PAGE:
Hereford is a small cathedral city on the banks of the River Wye and is the county town of Herefordshire, England.
The town is really an overgrown market town serving the needs of a pretty and historical agricultural county, full of orchards and grazing Hereford cattle.
Hereford is approximately 16 miles (26 km) east of the border with Wales, 24 miles (39 km) southwest of Worcester, and 23 miles (37 km) northwest of Gloucester. The town’s origins are very old and for many centuries it was the subject of border disputes between the Welsh and the English.
Being near the border, a large castle was built at Hereford. This was a base for repelling Welsh attacks and a secure stronghold for English kings, such as King Henry IV during his campaigns against Owain Glyndŵr in the Welsh Marches (1400–1415).
Hereford Castle was eventually dismantled in 1746 and landscaped into a recreation area, Castle Green. Castle Pool Lake is all that is left of the moat. The Victoria Footbridge across the River Wye links to walks along the riverside.
The present Hereford Cathedral dates from the early 12th century, and is a major tourist attraction. Special items of interest are the unique 13th century Mappa Mundi and the medieval Chained Library. Another iconic building in the city centre is a beautiful black and white half-timbered building, The Old House. This three-storey Jacobean house is now a fascinating museum.
Herefordshire is a global centre for cider production as it supports many acres of orchards. The city hosts a large number of breweries and associated organisations. There is even a Cider Museum.
- Spinning Dog Brewery in the city brews traditional beer
- Wye Valley Brewery produces beers such as Butty Bach and Hereford Pale Ale (HPA) and other real ales
- Western’s Cider on the outskirts of the city produces award-winning cider and perry
- Bulmers, now owned by Heineken, produces cider brands such as Woodpecker, Strongbow and Bulmers.
Hereford’s economy is mainly based on its role as a trading centre for the county. A new market handles large numbers of locally bred Hereford beef cattle. Products from the city include: cider, beer, leather goods, poultry, nickel alloys and chemicals. Hereford is also the administrative centre for the county’s National Health Service.
Tourism is becoming more important because Hereford is also a centre for the arts and music.
Classical composer Sir Edward Elgar lived at Plas Gwyn in Hereford between 1904 and 1911. During this time he wrote some of his best known works including The ‘Enigma’ Variations. He was a keen cyclist, and his association with Hereford is commemorated with a delightful sculpture in Cathedral Close of Elgar, dressed in cycling gear, propping up his bicycle and gazing at the cathedral.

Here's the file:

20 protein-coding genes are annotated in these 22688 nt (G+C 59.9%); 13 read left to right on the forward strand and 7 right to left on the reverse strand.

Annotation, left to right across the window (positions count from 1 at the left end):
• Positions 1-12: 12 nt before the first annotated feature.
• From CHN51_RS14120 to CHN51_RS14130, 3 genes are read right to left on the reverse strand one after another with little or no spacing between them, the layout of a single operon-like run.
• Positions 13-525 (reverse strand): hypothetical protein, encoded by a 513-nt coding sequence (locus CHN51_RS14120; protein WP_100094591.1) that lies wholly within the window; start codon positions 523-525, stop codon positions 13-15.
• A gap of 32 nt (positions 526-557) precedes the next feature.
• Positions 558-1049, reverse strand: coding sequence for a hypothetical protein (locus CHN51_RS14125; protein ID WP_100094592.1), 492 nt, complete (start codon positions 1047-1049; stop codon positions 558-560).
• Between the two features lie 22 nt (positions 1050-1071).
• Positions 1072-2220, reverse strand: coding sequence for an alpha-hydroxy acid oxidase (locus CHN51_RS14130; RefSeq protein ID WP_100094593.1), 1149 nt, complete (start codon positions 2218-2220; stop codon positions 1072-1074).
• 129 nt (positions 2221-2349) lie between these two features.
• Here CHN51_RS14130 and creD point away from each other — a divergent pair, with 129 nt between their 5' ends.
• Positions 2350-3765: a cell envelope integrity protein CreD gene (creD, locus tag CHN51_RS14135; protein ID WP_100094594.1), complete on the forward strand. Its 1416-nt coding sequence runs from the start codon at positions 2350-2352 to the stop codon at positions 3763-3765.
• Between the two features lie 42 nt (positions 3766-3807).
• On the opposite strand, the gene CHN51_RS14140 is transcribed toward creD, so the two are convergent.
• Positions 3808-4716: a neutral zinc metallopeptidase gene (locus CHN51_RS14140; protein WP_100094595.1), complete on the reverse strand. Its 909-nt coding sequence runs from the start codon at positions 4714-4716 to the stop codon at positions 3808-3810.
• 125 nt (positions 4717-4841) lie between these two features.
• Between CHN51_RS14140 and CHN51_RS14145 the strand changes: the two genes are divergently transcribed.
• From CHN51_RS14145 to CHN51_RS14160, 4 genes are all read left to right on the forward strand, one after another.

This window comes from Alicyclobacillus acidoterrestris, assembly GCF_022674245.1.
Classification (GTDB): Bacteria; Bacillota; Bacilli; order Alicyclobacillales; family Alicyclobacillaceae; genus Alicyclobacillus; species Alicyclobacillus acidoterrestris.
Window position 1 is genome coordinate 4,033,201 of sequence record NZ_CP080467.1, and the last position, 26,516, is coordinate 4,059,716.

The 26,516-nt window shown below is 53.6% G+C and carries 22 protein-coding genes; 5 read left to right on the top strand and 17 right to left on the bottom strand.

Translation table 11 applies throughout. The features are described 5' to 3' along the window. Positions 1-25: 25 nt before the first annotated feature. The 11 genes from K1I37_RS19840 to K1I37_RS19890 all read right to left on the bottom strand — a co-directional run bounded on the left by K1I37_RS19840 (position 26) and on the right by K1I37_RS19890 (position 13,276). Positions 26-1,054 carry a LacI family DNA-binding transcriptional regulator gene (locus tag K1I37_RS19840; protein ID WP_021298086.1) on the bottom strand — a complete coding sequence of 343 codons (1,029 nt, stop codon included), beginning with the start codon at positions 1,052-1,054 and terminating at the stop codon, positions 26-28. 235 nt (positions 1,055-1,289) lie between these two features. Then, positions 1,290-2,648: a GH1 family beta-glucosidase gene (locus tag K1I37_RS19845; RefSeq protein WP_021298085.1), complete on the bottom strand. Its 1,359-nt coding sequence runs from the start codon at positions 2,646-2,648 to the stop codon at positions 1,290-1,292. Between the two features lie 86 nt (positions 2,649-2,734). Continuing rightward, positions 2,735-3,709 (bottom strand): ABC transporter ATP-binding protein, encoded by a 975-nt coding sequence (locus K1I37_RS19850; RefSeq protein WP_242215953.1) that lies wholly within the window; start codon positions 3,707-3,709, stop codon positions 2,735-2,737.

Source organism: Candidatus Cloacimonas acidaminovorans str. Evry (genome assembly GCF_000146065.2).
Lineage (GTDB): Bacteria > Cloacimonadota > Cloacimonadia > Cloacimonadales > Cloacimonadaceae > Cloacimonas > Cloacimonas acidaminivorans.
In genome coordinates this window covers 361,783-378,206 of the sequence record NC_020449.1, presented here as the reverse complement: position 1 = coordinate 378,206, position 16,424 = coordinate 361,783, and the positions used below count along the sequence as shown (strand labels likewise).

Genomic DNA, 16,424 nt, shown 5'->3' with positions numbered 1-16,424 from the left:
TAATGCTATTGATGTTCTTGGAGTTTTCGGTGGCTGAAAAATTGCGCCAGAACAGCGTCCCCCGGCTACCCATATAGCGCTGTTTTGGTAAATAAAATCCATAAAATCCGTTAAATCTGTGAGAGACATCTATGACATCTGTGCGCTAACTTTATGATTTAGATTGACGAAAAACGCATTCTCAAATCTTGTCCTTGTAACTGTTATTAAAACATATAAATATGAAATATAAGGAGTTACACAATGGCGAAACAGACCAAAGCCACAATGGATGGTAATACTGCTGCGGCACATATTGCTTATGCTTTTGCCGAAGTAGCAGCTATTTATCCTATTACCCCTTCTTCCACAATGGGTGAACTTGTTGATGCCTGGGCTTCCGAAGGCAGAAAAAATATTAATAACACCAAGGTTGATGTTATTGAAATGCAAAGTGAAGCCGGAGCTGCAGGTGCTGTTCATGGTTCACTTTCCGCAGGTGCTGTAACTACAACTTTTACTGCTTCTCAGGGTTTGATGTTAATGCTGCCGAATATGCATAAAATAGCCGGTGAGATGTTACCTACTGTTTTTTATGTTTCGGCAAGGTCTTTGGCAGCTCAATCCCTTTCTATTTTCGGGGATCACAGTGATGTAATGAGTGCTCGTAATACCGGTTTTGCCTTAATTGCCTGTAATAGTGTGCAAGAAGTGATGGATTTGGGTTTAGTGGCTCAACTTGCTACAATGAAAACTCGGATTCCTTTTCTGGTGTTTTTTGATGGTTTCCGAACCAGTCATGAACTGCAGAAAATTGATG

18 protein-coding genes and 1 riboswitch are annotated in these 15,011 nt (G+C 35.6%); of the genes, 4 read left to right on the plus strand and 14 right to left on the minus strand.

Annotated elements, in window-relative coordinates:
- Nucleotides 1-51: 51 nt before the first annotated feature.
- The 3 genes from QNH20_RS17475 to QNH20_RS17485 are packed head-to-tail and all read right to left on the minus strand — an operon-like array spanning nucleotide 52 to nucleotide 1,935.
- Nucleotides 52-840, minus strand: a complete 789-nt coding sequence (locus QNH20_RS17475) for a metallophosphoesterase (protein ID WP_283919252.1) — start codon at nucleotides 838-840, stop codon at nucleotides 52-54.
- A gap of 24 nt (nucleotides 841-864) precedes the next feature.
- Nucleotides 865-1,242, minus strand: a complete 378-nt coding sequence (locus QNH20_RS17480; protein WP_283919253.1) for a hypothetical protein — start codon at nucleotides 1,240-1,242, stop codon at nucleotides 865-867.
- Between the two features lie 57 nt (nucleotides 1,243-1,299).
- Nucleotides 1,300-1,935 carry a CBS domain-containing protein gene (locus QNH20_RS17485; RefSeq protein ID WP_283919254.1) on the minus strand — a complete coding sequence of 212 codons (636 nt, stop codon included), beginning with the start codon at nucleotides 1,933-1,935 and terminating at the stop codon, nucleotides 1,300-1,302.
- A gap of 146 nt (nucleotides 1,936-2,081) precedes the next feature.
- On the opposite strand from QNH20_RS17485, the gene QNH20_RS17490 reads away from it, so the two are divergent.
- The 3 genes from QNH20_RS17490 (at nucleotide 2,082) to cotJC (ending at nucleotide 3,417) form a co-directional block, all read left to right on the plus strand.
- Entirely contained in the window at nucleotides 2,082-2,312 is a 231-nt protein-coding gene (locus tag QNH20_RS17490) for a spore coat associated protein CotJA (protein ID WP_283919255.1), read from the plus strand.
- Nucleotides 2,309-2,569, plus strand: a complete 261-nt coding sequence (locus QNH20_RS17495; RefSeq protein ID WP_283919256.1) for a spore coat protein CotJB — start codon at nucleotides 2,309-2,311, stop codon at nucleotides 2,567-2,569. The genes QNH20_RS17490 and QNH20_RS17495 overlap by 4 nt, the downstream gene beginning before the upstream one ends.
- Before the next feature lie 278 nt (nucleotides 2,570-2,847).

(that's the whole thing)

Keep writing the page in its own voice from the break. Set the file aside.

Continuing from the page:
Another reminder of Elgar’s association with the city is a wooden statue of a dog beside the River Wye. The ‘Dan the Bulldog’ Statue is a memorial to the Cathedral Organist’s dog that fell into the Wye and inspired one of the ‘Enigma’ Variations.
Three Choirs Festival
The city’s most famous musical event is the Three Choirs Festival. The three great Cathedrals of Hereford, Gloucester and Worcester take turns in hosting the festival. This annual musical event originated in the 18th century and is one of the oldest music festivals in the British Isles. In his lifetime, Elgar was a regular Three Choirs performer, composer and conductor.
Hereford’s turn to host comes once every three years but the participating cities are so close that it is easy to attend performances wherever they are held.
Hereford is home to a charitable musical school for the blind, has a Youth Orchestra and has two secular choirs, the Hereford Police Male Voice Choir and the Railway Choir.
Arts & Crafts
The Art Gallery is part of the Hereford Museum in Broad Street. There are a number of small independent galleries in the city.
The Hereford College of Technology is home to the National School of Blacksmithing, the oldest established Blacksmithing college in the UK, and the largest facility for training smiths in Europe.
- H.Art or Herefordshire Art Week, is an annual county-wide exhibition held in September, displaying the work of local artists. Many places usually closed to the public are opened during this week, such as the Bishop's Palace at the Cathedral.
Hereford is surrounded with lovely country estates such as Lower Brockhampton (NT), and picturesque little villages such as Eardisland and Pembridge on the Black and White Village Trail. We have included some ‘black and white’ villages in this website’s Picturesque Villages Tour.
Contact & Further Information
+44 (0)1432 268 430
- By Car
Main roads to Hereford are the A49, A465, and A438.
- By Train
Hereford is served by the Welsh Marches Line. The station is currently operated by Arriva Trains Wales. Services regularly connect to Worcester, Birmingham, London, Manchester, Cardiff and other settlements in south Wales.
For train timetables, fares and Ticketing, go to Web: National Rail Enquiries
Google Maps - Hereford City